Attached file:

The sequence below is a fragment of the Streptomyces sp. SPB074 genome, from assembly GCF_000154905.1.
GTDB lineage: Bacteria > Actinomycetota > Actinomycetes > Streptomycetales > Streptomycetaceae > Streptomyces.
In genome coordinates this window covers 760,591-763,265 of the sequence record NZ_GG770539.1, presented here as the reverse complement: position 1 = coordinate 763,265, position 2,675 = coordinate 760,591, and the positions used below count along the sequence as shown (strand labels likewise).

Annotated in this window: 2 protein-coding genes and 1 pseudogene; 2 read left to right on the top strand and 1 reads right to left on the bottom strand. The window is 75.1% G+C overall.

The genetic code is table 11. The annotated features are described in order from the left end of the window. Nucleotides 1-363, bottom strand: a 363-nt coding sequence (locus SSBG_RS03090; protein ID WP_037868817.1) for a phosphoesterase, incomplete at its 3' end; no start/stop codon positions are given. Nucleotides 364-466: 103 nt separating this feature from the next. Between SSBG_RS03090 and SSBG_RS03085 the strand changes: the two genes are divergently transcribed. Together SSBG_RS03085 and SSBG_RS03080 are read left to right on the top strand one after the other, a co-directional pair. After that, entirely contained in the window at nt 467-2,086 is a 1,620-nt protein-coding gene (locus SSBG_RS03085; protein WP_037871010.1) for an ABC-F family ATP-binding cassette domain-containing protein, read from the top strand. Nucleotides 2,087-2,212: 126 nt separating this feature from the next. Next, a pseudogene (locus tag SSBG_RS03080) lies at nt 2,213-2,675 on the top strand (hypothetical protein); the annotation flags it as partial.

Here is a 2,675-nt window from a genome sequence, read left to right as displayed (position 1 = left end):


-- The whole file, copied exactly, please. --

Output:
The sequence below is a fragment of the Streptomyces sp. SPB074 genome, from assembly GCF_000154905.1.
GTDB lineage: Bacteria > Actinomycetota > Actinomycetes > Streptomycetales > Streptomycetaceae > Streptomyces.
In genome coordinates this window covers 760,591-763,265 of the sequence record NZ_GG770539.1, presented here as the reverse complement: position 1 = coordinate 763,265, position 2,675 = coordinate 760,591, and the positions used below count along the sequence as shown (strand labels likewise).

Annotated in this window: 2 protein-coding genes and 1 pseudogene; 2 read left to right on the top strand and 1 reads right to left on the bottom strand. The window is 75.1% G+C overall.

The genetic code is table 11. The annotated features are described in order from the left end of the window. Nucleotides 1-363, bottom strand: a 363-nt coding sequence (locus SSBG_RS03090; protein ID WP_037868817.1) for a phosphoesterase, incomplete at its 3' end; no start/stop codon positions are given. Nucleotides 364-466: 103 nt separating this feature from the next. Between SSBG_RS03090 and SSBG_RS03085 the strand changes: the two genes are divergently transcribed. Together SSBG_RS03085 and SSBG_RS03080 are read left to right on the top strand one after the other, a co-directional pair. After that, entirely contained in the window at nt 467-2,086 is a 1,620-nt protein-coding gene (locus SSBG_RS03085; protein WP_037871010.1) for an ABC-F family ATP-binding cassette domain-containing protein, read from the top strand. Nucleotides 2,087-2,212: 126 nt separating this feature from the next. Next, a pseudogene (locus tag SSBG_RS03080) lies at nt 2,213-2,675 on the top strand (hypothetical protein); the annotation flags it as partial.

Here is a 2,675-nt window from a genome sequence, read left to right as displayed (position 1 = left end):